Every California politician brags that if California were a country, it would be the world’s fifth-largest economy. On climate, though, that’s a point of leverage, a way California can try to use its economic might to push the world to decarbonize faster. “There is no peer on California’s climate leadership,” Newsom told me. “We move markets. We move policy globally, not just nationally.”
The first part of Newsom’s climate agenda is a series of executive orders setting aggressive decarbonization targets and standards. They include orders mandating that all new passenger cars sold in the state are zero-emission vehicles by 2035, a pledge to conserve 30% of the state’s land and waters by 2030, and directives to the California Air Resources Board to map out a pathway to carbon neutrality by 2035 and an end to oil extraction by 2045.
California has, in the past, used access to its markets to transform the products that are sold globally — our tight fuel economy standards became the de facto national standard, and our subsidies for electric vehicles laid a foundation for that market to boom. Newsom wants to do that again, but for far more than just cars.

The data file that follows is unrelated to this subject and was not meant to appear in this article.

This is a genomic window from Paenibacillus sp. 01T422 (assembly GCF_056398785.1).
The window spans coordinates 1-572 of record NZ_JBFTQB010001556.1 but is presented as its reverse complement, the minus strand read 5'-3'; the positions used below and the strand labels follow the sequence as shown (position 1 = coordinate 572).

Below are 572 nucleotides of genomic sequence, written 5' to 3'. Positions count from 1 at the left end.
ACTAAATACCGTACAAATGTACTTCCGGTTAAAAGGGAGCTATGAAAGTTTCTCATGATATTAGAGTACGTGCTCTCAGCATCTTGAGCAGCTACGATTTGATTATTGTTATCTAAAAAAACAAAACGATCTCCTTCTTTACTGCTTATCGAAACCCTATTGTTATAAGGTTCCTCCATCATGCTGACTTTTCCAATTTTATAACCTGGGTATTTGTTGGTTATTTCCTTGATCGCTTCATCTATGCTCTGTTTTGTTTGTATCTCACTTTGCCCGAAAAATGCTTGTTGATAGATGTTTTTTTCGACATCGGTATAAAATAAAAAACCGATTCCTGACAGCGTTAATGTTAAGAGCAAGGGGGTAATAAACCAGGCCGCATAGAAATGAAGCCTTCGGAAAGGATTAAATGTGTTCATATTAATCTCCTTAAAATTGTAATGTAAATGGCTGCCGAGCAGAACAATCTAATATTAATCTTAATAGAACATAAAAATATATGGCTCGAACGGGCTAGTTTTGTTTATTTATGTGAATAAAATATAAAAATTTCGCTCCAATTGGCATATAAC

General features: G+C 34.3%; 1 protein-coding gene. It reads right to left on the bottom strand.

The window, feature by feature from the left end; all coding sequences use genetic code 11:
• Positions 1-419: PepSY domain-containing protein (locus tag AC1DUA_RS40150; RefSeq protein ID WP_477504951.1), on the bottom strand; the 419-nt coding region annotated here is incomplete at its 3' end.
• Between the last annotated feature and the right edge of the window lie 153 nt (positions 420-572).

I am, to be honest, skeptical of far-reaching targets and ever more aggressive decarbonization goals. It’s always easier to promise sweeping change in the future. But you can’t build a different future without planning for it now. What matters is whether these orders really do shape public and private decisions in California over the next decade. If Newsom or a like-minded successor remains governor, they have force. But they are instantly vulnerable if he loses office to Elder or anyone else.
The second part of Newsom’s climate agenda is, well, money. The California Comeback Plan that Newsom signed this year put nearly $8 billion toward electric vehicles and climate resilience. Leah Stokes, a political scientist at the University of California at Santa Barbara who tracks state climate policies, said that “spending in the billions on climate is basically unheard of at the state level. No other state is doing anything remotely close to this scale.”